11. at pause.

-To be honest I don't really know how this works.

-How do you mean? 

-Feels upside down.

-Everything's been fine.

-Yeah, but everything is what? Two months? A couple phone calls, some emails back and forth?  We've shared the same space for about 7 hours tops. 

-Who gives a fuck? 

-I guess. Me? Mol, hand me those Skittles. 

-Who the hell eats Skittles these days? He and I grew up together, he doesn't care. 

-Shh... They're good. Fruity good.

-Corn syrup good.  Camping? You nerd. Give me one of each.

10. in these

You came back with the firewood, exactly as requested. It was a varied affair: twisting extensions with gnarled tendrils and eyes, stunted segments broken off long before due, thick, thin, dry, wet, the straight and narrow.

-I can’t use all of these but good job. Well done.

You recoiled into that same whimper that Marley does so well. She was just a puppy but she excelled at that. A natural. Scowl.  You retreated into the wood with your bottom lip protruding and a raised brow. The light gait of your walk betrayed your feigned feelings of hurt.

-Hurry home, boyo!

Without pause, you flicked your hand and wrist at me with a flash as if to say, “nag.” Guilty. I’m the first to admit.  Watching your back recede in the distance, a bellowing laugh erupted into the clouds with a violent shake. Some fair weather feathers above responded in fear, or in kind. It’s hard to say. Chirping is chirping.

The fire relies on a specific structure, or at least, that’s what I remembered from scouting, possibly the only thing I remembered from scouting. The newspaper sat within a carefully knitted pyramid of kindling then to sticks to branches to logs. It was, or aspired to be, a perfected gradient in size and weight. It fell more than a few times. I’m not that good at it apparently. As long as it held, I was happy, it was just going to burn down as the sun set.

I pretended not to notice as you returned with a bounty.  In retaliation, you dropped your fresh collection directly on my task at hand.  Before I could take in the pile in tatters at my feet, you grinned, leaned in, kissed my right temple and scampered away before I could swat at your ankles. Calve socks pulled high, city shoes, shorts. An unexpected quirk that you can’t help but find endearing regardless of how disastrous it appears. You really weren’t an outdoor kid.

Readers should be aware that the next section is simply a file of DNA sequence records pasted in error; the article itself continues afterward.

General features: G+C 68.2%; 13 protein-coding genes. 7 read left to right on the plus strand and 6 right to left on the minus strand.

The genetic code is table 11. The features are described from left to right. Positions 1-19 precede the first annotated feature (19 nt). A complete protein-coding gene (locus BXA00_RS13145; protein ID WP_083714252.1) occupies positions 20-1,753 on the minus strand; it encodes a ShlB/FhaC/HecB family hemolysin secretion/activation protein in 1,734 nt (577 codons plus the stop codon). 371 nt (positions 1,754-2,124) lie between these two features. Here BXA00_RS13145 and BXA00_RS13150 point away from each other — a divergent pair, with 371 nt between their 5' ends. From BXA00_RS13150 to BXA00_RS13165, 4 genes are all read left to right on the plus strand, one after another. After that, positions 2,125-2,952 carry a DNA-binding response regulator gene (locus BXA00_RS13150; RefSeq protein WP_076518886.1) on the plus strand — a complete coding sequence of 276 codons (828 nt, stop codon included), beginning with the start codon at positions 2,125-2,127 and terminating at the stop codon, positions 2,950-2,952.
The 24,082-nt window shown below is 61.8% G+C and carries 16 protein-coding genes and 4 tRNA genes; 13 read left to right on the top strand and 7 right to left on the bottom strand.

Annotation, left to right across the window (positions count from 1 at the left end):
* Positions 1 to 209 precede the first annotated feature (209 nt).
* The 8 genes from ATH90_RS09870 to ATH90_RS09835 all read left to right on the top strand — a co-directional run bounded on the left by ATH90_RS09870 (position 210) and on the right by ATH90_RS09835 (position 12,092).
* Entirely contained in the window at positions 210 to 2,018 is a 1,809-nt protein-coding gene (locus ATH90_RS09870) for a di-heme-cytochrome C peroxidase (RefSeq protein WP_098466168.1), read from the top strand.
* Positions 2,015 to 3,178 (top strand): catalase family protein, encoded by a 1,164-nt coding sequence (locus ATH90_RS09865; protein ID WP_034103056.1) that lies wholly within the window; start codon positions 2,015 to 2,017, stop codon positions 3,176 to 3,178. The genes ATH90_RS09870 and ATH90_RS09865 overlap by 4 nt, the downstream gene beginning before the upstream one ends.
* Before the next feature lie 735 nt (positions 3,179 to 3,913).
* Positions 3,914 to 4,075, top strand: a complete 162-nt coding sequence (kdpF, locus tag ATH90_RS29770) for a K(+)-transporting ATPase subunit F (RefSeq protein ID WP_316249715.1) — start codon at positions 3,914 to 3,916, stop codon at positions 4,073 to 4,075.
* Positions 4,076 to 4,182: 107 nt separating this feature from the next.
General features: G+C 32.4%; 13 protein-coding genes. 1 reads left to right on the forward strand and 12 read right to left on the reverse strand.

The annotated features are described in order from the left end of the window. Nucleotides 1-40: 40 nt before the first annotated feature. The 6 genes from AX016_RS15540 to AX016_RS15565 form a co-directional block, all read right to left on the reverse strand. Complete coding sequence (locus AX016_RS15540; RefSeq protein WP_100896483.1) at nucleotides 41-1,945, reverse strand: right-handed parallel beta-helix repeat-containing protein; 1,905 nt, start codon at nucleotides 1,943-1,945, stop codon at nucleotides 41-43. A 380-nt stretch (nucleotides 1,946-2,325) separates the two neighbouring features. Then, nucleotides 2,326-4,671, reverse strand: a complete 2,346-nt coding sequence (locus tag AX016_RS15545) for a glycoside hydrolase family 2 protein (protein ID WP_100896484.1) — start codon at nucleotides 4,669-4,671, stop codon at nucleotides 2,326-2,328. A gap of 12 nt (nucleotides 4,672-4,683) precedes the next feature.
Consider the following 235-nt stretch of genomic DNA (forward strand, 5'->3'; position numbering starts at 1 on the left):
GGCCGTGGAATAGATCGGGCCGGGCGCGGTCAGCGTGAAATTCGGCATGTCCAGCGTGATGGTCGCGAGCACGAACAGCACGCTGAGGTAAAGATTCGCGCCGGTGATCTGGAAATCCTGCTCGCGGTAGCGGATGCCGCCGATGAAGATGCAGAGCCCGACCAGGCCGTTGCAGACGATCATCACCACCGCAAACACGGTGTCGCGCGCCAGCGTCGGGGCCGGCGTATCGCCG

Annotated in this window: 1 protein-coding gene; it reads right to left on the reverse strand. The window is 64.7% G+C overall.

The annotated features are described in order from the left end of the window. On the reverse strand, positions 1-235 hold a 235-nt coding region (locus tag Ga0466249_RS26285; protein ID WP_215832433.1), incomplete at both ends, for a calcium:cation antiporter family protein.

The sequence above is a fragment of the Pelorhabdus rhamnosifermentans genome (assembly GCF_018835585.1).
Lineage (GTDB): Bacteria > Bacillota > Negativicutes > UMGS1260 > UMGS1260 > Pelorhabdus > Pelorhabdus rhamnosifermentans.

You went on to fumble with the tent as I attempted to rebuild this combustible affair. Beads simultaneously formed on our furrowed brows. This plot of forest was your friend’s backyard – expansive, but needless to say, “roughing it” was a generous term.  We could leave this world at anytime, reverting to our need for running water and electric light, if need be, not fifteen minutes away in one direction.  Instead, we held our ground with an unspoken determination, a shared knowledge that there was magic embedded in this moment.


I could imagine running barefoot through the moss gathered under the shade, hand in hand.

I could imagine stepping gingerly into the waters, pressing our weight into the stones beneath us. The stones would be smooth, slick with growth clinging on as the force of the snowmelt pummeled into them year after year.

I could imagine us lying down in these waters, face up, fully clothed, a result of childlike tussles, breathing deep, relishing in the wet seeping into our fibers, the chill soothing our bones.


I surrendered my sphere to join yours. It was still light out. The fire could stand to wait.  You looked at me, hands splayed, asking for an inspection. Each pole was staked into the ground with conviction, burrowed deep into the earth. The stretched skin bowed over them, lying in wait to take on the world outside. You did well, but you knew that.

I returned to the pile of branches in anticipation.  You stood by the tent, hands on hips, triumphant, proud of that feat of construction.


When night falls, we will huddle by this fire, arduously achieved, naked save for this shared shroud wrapped around our shivering bodies.  Our shirts, my pants, your shorts, our socks, your boxers, my briefs will be draped across a makeshift rack. We will stare at this smoke and flame rising up and up.